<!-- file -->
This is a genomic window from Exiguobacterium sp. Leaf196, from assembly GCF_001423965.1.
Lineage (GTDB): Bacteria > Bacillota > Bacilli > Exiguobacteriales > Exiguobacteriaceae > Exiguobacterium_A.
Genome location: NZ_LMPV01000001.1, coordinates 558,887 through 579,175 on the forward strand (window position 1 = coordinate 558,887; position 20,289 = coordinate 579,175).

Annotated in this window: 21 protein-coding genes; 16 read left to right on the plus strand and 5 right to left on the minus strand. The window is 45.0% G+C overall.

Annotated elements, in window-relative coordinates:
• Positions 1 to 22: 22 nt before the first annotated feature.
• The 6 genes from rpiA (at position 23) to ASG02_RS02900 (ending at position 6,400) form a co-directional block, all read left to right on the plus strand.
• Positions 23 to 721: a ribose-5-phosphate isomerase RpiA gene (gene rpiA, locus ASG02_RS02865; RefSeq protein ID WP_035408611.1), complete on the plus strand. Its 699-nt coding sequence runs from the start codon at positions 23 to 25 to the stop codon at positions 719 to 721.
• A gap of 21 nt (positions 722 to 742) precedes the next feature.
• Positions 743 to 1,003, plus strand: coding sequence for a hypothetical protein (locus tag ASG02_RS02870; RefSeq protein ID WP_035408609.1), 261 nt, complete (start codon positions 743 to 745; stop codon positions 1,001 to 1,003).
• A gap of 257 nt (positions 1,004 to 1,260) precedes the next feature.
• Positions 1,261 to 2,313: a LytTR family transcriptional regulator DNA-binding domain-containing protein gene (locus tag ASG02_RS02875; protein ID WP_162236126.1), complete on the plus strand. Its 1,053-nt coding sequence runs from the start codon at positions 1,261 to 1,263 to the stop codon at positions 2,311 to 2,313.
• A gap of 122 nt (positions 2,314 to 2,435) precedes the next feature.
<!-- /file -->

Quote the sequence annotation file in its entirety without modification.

This is a genomic window from Exiguobacterium sp. Leaf196, from assembly GCF_001423965.1.
Lineage (GTDB): Bacteria > Bacillota > Bacilli > Exiguobacteriales > Exiguobacteriaceae > Exiguobacterium_A.
Genome location: NZ_LMPV01000001.1, coordinates 558,887 through 579,175 on the forward strand (window position 1 = coordinate 558,887; position 20,289 = coordinate 579,175).

Annotated in this window: 21 protein-coding genes; 16 read left to right on the plus strand and 5 right to left on the minus strand. The window is 45.0% G+C overall.

Annotated elements, in window-relative coordinates:
• Positions 1 to 22: 22 nt before the first annotated feature.
• The 6 genes from rpiA (at position 23) to ASG02_RS02900 (ending at position 6,400) form a co-directional block, all read left to right on the plus strand.
• Positions 23 to 721: a ribose-5-phosphate isomerase RpiA gene (gene rpiA, locus ASG02_RS02865; RefSeq protein ID WP_035408611.1), complete on the plus strand. Its 699-nt coding sequence runs from the start codon at positions 23 to 25 to the stop codon at positions 719 to 721.
• A gap of 21 nt (positions 722 to 742) precedes the next feature.
• Positions 743 to 1,003, plus strand: coding sequence for a hypothetical protein (locus tag ASG02_RS02870; RefSeq protein ID WP_035408609.1), 261 nt, complete (start codon positions 743 to 745; stop codon positions 1,001 to 1,003).
• A gap of 257 nt (positions 1,004 to 1,260) precedes the next feature.
• Positions 1,261 to 2,313: a LytTR family transcriptional regulator DNA-binding domain-containing protein gene (locus tag ASG02_RS02875; protein ID WP_162236126.1), complete on the plus strand. Its 1,053-nt coding sequence runs from the start codon at positions 1,261 to 1,263 to the stop codon at positions 2,311 to 2,313.
• A gap of 122 nt (positions 2,314 to 2,435) precedes the next feature.